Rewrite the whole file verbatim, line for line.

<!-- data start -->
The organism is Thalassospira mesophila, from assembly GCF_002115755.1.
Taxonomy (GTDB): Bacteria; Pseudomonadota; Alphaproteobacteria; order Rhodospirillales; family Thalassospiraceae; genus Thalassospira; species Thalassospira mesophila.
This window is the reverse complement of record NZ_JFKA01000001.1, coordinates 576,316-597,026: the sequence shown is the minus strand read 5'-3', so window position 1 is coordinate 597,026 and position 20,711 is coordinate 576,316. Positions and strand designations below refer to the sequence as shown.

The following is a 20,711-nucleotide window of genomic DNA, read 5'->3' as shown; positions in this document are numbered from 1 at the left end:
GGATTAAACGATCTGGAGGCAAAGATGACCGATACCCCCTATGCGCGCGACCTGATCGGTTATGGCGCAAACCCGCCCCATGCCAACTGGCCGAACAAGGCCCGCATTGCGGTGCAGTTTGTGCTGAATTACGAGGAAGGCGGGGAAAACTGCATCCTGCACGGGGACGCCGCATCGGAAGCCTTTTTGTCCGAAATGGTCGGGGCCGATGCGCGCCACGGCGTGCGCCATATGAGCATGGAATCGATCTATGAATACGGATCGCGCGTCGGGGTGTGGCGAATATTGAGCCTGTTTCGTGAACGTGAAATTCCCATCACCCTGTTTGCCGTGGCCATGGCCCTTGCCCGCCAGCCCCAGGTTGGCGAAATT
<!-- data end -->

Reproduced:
The organism is Thalassospira mesophila, from assembly GCF_002115755.1.
Taxonomy (GTDB): Bacteria; Pseudomonadota; Alphaproteobacteria; order Rhodospirillales; family Thalassospiraceae; genus Thalassospira; species Thalassospira mesophila.
This window is the reverse complement of record NZ_JFKA01000001.1, coordinates 576,316-597,026: the sequence shown is the minus strand read 5'-3', so window position 1 is coordinate 597,026 and position 20,711 is coordinate 576,316. Positions and strand designations below refer to the sequence as shown.

The following is a 20,711-nucleotide window of genomic DNA, read 5'->3' as shown; positions in this document are numbered from 1 at the left end:
GGATTAAACGATCTGGAGGCAAAGATGACCGATACCCCCTATGCGCGCGACCTGATCGGTTATGGCGCAAACCCGCCCCATGCCAACTGGCCGAACAAGGCCCGCATTGCGGTGCAGTTTGTGCTGAATTACGAGGAAGGCGGGGAAAACTGCATCCTGCACGGGGACGCCGCATCGGAAGCCTTTTTGTCCGAAATGGTCGGGGCCGATGCGCGCCACGGCGTGCGCCATATGAGCATGGAATCGATCTATGAATACGGATCGCGCGTCGGGGTGTGGCGAATATTGAGCCTGTTTCGTGAACGTGAAATTCCCATCACCCTGTTTGCCGTGGCCATGGCCCTTGCCCGCCAGCCCCAGGTTGGCGAAATT